Bonds OKd for city project

NEWPORT BEACH — Revealing its latest Civic Center price, the Newport Beach City Council approved $123 million in bonds Tuesday night to finance its largest public works project.

The final cost won't be known until all the construction bids have been submitted in December, but the city wants to issue the bonds before the end of the year to take advantage of favorable market conditions.

After an election season where some criticized the council for approving such a large project, the city is pushing forward. The Civic Center will not require new taxes, but the city will be making interest payments for 30 years.

Some of that interest will be subsidized by the federal government, through a stimulus package program called Build America Bonds. By financing the Civic Center using these special municipal subsidies, the city plans to save $9.2 million over the life of the bonds.

"The stars have aligned, and I feel very confident that our finance team and our staff is going to deliver great value for the city," said Mayor Keith Curry, who works at a municipal finance consulting firm.

The stimulus program is expected to expire at the end of the year, so the city has hurried the project along and is in the unusual situation of issuing bonds before all construction bids have been submitted.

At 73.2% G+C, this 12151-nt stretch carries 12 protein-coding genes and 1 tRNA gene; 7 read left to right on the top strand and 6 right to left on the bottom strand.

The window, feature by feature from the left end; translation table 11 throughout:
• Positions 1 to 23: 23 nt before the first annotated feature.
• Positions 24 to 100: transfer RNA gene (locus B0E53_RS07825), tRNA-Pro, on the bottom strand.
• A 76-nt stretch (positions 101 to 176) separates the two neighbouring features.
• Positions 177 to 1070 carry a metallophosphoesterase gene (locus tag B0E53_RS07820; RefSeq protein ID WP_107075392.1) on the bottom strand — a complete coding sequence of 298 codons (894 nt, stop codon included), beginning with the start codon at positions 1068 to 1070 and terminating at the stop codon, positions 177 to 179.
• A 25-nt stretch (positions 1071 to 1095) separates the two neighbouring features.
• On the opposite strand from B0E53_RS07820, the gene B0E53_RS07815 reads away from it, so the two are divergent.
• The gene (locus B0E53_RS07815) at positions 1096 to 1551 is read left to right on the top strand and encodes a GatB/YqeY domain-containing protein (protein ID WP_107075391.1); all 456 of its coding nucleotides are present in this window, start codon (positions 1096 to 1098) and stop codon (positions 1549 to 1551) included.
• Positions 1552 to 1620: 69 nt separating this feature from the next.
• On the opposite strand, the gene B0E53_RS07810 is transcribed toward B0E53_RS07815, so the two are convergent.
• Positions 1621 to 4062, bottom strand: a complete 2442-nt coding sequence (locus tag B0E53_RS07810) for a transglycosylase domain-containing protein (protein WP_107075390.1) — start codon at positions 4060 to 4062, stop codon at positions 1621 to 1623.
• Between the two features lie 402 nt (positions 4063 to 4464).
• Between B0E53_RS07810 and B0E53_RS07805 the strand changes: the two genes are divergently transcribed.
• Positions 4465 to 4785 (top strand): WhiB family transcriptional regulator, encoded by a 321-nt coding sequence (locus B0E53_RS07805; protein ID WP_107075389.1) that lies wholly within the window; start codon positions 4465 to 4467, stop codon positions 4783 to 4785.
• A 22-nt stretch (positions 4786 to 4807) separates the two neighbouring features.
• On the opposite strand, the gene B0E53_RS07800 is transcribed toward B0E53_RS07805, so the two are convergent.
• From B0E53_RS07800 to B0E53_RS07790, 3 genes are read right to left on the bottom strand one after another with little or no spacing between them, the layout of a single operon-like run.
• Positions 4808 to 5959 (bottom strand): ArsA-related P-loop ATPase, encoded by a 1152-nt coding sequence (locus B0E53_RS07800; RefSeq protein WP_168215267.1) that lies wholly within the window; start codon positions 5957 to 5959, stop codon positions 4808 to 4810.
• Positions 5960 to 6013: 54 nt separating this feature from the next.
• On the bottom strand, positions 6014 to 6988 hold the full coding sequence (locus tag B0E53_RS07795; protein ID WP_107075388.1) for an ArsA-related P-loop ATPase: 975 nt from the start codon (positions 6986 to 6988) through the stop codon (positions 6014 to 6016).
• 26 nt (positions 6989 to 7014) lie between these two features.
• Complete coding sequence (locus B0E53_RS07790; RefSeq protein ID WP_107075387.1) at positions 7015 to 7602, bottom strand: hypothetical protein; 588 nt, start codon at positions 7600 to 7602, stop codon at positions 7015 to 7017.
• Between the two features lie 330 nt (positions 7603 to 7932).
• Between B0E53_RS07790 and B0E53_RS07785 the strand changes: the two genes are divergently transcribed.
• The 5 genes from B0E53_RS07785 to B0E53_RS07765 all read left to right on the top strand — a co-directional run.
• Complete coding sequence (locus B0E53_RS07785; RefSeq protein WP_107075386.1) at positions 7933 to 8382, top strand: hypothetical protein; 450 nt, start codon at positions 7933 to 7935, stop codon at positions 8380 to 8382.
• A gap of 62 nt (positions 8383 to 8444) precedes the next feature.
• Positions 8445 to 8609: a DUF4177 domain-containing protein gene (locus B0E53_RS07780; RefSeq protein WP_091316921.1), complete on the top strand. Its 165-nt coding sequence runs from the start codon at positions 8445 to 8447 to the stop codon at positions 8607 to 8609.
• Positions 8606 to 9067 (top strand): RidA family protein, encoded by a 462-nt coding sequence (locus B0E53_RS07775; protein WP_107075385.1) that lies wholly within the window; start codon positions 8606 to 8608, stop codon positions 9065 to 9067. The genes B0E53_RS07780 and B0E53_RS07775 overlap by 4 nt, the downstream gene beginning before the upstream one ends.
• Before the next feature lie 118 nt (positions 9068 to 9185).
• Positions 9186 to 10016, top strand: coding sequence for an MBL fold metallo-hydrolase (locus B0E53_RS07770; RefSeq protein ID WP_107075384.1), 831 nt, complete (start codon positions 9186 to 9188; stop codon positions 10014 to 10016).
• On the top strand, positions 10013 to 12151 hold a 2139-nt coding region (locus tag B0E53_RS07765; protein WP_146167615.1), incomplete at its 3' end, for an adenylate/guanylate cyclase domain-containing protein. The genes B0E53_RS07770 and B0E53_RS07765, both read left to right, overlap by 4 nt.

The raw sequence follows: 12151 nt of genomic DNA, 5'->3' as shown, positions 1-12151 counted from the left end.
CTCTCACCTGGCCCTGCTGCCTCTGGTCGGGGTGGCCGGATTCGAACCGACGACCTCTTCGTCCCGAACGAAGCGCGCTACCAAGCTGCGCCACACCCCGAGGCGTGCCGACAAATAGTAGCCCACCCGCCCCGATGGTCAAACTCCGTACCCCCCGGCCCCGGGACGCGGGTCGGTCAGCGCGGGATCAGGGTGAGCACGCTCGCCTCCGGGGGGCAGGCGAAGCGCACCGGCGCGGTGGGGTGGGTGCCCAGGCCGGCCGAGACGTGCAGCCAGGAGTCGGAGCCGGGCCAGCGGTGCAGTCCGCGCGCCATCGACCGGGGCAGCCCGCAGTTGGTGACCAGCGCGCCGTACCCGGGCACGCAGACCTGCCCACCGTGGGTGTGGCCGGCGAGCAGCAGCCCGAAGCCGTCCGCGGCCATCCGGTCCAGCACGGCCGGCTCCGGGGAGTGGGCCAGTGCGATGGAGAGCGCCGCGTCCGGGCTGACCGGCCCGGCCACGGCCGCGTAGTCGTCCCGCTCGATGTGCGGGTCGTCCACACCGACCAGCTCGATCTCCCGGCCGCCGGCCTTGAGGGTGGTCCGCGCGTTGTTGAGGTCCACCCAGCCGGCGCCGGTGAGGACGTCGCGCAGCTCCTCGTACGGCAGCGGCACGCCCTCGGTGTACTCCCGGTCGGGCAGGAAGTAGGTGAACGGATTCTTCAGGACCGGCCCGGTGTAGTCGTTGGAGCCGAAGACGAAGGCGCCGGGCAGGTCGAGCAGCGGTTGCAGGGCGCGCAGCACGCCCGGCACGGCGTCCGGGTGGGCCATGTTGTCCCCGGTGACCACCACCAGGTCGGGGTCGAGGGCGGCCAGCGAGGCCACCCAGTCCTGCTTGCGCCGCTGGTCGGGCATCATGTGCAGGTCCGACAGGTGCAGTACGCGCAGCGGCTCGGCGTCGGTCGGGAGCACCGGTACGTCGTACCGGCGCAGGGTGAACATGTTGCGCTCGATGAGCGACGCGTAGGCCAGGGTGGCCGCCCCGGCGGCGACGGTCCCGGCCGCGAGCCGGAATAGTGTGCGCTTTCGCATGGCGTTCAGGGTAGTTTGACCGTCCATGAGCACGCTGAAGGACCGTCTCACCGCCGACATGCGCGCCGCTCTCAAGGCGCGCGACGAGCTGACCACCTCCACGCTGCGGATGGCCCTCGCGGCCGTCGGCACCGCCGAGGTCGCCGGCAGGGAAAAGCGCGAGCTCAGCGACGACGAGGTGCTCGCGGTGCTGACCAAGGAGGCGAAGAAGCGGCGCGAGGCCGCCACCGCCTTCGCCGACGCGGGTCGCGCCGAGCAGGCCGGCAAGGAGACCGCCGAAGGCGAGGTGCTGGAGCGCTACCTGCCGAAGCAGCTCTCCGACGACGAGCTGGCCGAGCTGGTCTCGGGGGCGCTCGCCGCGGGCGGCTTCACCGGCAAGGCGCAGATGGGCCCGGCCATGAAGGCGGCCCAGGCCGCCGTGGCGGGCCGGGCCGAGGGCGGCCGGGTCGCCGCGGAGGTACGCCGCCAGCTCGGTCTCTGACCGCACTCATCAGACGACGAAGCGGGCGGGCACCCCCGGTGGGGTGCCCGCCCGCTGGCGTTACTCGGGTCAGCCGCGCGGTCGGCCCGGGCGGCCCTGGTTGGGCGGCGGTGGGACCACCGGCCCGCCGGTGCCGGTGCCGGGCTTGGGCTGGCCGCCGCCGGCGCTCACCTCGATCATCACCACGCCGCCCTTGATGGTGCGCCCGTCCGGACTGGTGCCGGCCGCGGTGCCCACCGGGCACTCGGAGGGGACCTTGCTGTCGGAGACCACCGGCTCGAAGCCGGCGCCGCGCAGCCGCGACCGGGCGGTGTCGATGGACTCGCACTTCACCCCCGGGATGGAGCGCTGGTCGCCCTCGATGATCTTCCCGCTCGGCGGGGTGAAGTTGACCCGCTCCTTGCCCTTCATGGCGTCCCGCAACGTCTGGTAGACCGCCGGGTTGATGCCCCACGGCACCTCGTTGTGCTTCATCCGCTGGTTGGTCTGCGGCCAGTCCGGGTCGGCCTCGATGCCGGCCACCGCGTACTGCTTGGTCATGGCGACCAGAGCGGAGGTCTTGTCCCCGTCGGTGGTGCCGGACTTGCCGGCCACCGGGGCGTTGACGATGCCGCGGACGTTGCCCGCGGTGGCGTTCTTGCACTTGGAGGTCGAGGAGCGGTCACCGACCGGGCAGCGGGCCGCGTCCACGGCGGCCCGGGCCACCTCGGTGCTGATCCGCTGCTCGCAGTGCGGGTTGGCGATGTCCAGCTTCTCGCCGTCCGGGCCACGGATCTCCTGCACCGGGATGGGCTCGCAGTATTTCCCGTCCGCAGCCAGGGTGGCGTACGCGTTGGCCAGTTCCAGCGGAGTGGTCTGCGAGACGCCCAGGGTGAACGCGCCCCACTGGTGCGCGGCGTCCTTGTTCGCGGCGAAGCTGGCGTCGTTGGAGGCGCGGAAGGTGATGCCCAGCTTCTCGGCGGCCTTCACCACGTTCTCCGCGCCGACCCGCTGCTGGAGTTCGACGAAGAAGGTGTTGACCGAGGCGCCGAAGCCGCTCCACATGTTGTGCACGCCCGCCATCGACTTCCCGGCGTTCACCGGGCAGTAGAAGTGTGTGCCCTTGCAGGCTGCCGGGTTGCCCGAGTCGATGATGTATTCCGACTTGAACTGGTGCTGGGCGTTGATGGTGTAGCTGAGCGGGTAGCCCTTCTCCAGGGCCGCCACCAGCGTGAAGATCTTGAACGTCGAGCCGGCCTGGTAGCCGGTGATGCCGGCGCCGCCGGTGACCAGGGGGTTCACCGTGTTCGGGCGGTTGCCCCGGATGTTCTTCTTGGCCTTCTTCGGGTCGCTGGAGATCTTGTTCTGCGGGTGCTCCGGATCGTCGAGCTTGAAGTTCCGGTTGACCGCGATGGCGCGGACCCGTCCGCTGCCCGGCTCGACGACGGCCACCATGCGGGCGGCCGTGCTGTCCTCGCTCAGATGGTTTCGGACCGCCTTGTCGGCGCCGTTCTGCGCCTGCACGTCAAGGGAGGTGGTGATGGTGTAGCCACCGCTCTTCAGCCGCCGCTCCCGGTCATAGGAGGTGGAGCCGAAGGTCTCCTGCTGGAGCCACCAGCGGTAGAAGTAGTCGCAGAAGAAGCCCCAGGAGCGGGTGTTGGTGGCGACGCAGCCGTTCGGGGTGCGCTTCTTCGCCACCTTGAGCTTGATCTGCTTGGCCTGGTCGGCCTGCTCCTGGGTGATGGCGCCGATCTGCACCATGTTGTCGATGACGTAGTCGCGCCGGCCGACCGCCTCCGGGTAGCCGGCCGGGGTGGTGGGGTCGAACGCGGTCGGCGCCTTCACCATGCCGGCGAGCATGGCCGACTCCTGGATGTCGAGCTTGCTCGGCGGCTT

If the bids bring the total higher, Public Works Director Steve Badum said the city would look at where it could trim, for instance by using less expensive materials, and as a last resort it would defer one or more components of the project.

If the bids are lower, City Manager Dave Kiff said the council would have to allocate some of the bond proceeds to another project, such as the Marina Park Development.

"I fully expect this number to come down," Kiff said.

The current estimate is actually lower than earlier estimates for the Civic Center, which were closer to $140 million, he said.

Some, particularly during election season, have criticized the ballooning scope and price. The original concept discussed in 2008, when voters approved the new city hall, was a "City Hall in a park."

Since then, a citizen design committee and the City Council decided to expand the adjacent Central Library ($10.1 million), build three parks ($18 million), and a parking structure ($7.4 million), among other aspects. In this estimate the City Hall building, which includes a disaster preparedness center, is the largest component, at $56 million.

At times, the city has considered building a bridge over San Miguel Drive to connect the City Hall with a park on the north side of the street. The cost for a bridge was not factored into the $123 million estimate.

As collateral for the bonds, the city plans to secure the new OASIS Senior Center the Central Library, the Central Police Station and other public buildings. Their liens would be released when the Civic Center is finished, which is expected to be in late 2012.

In the past 50 years, the U.S. Treasury note interest rates have never been lower than now, except for in the depth of financial downturn in November 2008.

"This is the right time in the market," said City Treasurer Tracy McCraner.

In other Civic Center news, the City Council Tuesday night also approved an additional $3.9 million contract with San Francisco-based architect Bohlin Cywinski Jackson, bringing the total design cost to $14.5 million. This would cover the architect's role during the bidding and construction phases.

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